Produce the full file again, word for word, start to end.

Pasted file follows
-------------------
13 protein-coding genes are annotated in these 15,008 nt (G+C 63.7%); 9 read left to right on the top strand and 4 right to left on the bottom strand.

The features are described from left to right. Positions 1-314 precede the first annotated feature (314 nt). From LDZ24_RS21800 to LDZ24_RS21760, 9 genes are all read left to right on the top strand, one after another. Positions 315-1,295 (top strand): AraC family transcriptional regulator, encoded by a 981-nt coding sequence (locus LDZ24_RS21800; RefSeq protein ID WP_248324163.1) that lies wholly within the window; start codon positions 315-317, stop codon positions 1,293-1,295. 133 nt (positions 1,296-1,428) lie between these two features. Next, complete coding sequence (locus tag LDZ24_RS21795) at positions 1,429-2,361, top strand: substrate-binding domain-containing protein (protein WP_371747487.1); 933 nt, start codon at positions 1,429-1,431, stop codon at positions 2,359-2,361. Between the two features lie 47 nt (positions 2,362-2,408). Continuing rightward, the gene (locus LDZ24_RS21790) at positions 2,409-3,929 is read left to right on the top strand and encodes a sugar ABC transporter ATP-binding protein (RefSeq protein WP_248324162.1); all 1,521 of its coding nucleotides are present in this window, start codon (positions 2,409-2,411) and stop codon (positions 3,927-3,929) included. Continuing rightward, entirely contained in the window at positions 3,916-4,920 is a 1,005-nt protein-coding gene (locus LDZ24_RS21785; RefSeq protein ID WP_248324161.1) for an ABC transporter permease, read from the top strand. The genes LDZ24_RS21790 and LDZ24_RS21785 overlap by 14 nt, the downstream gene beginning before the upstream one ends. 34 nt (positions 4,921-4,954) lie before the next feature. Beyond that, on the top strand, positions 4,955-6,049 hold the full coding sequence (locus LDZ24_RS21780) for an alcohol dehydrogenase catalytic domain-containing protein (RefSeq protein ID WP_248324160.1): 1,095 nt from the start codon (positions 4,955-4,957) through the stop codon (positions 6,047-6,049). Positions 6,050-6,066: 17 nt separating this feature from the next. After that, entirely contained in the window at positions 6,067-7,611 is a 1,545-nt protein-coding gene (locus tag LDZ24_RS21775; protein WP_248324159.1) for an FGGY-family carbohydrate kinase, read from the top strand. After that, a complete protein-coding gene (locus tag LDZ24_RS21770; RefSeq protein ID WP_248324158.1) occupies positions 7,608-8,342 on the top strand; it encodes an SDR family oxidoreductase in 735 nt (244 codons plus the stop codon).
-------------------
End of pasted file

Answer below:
13 protein-coding genes are annotated in these 15,008 nt (G+C 63.7%); 9 read left to right on the top strand and 4 right to left on the bottom strand.

The features are described from left to right. Positions 1-314 precede the first annotated feature (314 nt). From LDZ24_RS21800 to LDZ24_RS21760, 9 genes are all read left to right on the top strand, one after another. Positions 315-1,295 (top strand): AraC family transcriptional regulator, encoded by a 981-nt coding sequence (locus LDZ24_RS21800; RefSeq protein ID WP_248324163.1) that lies wholly within the window; start codon positions 315-317, stop codon positions 1,293-1,295. 133 nt (positions 1,296-1,428) lie between these two features. Next, complete coding sequence (locus tag LDZ24_RS21795) at positions 1,429-2,361, top strand: substrate-binding domain-containing protein (protein WP_371747487.1); 933 nt, start codon at positions 1,429-1,431, stop codon at positions 2,359-2,361. Between the two features lie 47 nt (positions 2,362-2,408). Continuing rightward, the gene (locus LDZ24_RS21790) at positions 2,409-3,929 is read left to right on the top strand and encodes a sugar ABC transporter ATP-binding protein (RefSeq protein WP_248324162.1); all 1,521 of its coding nucleotides are present in this window, start codon (positions 2,409-2,411) and stop codon (positions 3,927-3,929) included. Continuing rightward, entirely contained in the window at positions 3,916-4,920 is a 1,005-nt protein-coding gene (locus LDZ24_RS21785; RefSeq protein ID WP_248324161.1) for an ABC transporter permease, read from the top strand. The genes LDZ24_RS21790 and LDZ24_RS21785 overlap by 14 nt, the downstream gene beginning before the upstream one ends. 34 nt (positions 4,921-4,954) lie before the next feature. Beyond that, on the top strand, positions 4,955-6,049 hold the full coding sequence (locus LDZ24_RS21780) for an alcohol dehydrogenase catalytic domain-containing protein (RefSeq protein ID WP_248324160.1): 1,095 nt from the start codon (positions 4,955-4,957) through the stop codon (positions 6,047-6,049). Positions 6,050-6,066: 17 nt separating this feature from the next. After that, entirely contained in the window at positions 6,067-7,611 is a 1,545-nt protein-coding gene (locus tag LDZ24_RS21775; protein WP_248324159.1) for an FGGY-family carbohydrate kinase, read from the top strand. After that, a complete protein-coding gene (locus tag LDZ24_RS21770; RefSeq protein ID WP_248324158.1) occupies positions 7,608-8,342 on the top strand; it encodes an SDR family oxidoreductase in 735 nt (244 codons plus the stop codon).